India v Australia, 2nd T20I: 3 reasons why Australia beat India by seven wickets
A Glenn Maxwell-inspired performance guided Australia to a seven-wicket victory against India, which also helped them lift the T20 trophy on away soil. In a high-scoring thriller, the visitors chased down a stiff total of 191 set by India. They also ended Virat Kohli's unbeaten T20I streak at home with the famous series win.
Jason Behrendorff and Jhye Richardson started off on a fine note as they gave away just four runs in the first couple of overs. But soon, KL Rahul got his eye in and hit two sixes on the bounce, twice.
Just when it looked like the Midas touch would result into a historic T20 innings, Rahul upper-cut one straight down the throat of third-man, who made no mistake. Dhawan wasn't able to find his feet at all, and he too fell for 14 of a substandard 24 balls.
Rishabh Pant's fearless mentality didn't trouble Australia too much, who were at that point in cruise control of the game. But then stepped in MS Dhoni, who amassed a 100-run partnership with the skipper. With three sixes, he recorded a quick-fire 40 while Kohli took the finisher's duties to steer India to 191-4.
The Aussies began their innings positively but the experiment of pushing Big Bash superstar Marcus Stoinis up the order failed as the powerful batter saw his castle smashed by Siddharth Kaul. Meanwhile, Aaron Finch's horrendous form continued as the Victorian only managed eight.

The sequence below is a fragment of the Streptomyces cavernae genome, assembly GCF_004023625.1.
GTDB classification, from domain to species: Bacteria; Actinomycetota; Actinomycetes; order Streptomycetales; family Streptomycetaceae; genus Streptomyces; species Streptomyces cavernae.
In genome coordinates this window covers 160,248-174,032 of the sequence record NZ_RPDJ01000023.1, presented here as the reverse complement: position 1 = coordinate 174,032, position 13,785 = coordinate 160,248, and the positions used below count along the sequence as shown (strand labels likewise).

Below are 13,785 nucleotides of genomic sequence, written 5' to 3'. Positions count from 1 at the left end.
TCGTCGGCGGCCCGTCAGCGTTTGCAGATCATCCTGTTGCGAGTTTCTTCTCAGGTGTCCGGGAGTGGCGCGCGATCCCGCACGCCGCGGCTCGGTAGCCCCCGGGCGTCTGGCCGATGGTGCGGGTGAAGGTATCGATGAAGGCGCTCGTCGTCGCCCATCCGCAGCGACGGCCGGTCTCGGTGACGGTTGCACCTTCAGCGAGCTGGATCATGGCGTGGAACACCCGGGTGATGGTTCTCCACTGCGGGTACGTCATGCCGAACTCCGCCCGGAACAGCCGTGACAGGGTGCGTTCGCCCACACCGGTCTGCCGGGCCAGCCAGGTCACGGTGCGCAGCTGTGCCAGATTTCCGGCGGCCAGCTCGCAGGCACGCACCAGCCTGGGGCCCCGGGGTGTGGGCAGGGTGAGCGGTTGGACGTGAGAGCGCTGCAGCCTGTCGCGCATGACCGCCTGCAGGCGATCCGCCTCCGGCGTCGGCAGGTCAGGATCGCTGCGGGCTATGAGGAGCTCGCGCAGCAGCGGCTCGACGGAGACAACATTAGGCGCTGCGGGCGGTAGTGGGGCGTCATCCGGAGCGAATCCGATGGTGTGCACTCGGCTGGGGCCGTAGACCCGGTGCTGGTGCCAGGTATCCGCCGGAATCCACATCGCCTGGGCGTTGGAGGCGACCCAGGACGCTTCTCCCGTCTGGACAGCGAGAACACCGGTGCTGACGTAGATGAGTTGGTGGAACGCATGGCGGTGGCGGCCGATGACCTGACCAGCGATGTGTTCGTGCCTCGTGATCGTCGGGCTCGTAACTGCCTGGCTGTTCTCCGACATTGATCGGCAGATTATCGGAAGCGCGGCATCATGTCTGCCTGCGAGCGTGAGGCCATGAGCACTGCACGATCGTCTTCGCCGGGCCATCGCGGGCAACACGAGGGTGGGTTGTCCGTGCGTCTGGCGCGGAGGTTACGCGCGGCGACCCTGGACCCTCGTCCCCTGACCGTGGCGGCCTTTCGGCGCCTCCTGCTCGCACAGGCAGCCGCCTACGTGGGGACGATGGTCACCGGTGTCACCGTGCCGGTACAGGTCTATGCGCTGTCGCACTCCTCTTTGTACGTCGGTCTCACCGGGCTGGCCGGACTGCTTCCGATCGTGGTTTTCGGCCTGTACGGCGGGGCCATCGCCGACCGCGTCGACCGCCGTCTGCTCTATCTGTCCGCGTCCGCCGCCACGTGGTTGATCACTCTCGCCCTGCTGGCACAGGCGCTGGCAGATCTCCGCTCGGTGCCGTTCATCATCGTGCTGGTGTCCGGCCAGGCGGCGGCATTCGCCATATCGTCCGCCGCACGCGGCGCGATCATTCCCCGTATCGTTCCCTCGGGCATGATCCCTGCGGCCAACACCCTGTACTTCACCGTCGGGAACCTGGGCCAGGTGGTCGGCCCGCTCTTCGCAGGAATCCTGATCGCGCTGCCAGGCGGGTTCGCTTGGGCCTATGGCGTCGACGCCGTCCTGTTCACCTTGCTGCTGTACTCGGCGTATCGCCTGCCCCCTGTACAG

It looked a herculean task for the Men In Yellow with the scoreline less than a run-a-ball at the end of four overs, along with a couple of wickets. D'Arcy Short and threaded together a formidable partnership of 73, before the former fell short of the half-century. Maxwell scored an unbeaten 113 to take Australia home.
On that note, let's take a look at three reasons why Australia upstaged India in the 2nd T20I.
#3 Outstanding fielding effort along with tight bowling at the start
We shall reiterate on this point once again - Australia bowled extremely well at the start of their innings. They started off brilliantly well, and although KL Rahul ran riot from the third over onward, let's learn the fact that his sixes weren't the worst of deliveries.
His first six went up high in the sky and into the stands off Jhye Richardson's bouncer, which was a lethal, well-directed short ball. He then climbed on to a full ball and deposited it over covers, but the ball was just ahead of the good length.
Pat Cummins' balls were not too bad either, but it was Rahul's shots that produced magic and roar among the crowd. Apart from one ball from Behrendorff which provided too much room to Rahul, there was arguably nothing that strayed off the line, as far as Australia was concerned.
And the fielding was simply world-class. From stopping the singles at point to restricting the twos to ones, the Aussies had a spring in each of their steps. Not to mention, Jhye Richardson surged forward, flew off the ground at the right time and took a fabulous catch to dismiss Pant.
Aaron Finch too held on a sky-high catch of MS Dhoni. In a game that was defined and concluded by the finest of margins, the fielding effort of the away side proved to be vital.
Speaking of vital - Adam Zampa's spell of 4-0-23-0 was a gift for Finch when all the others were taken to the cleaners at the death. In the slow-ish wicket, Zampa mixed it up well, held tight lines and pitched it up at the right pace.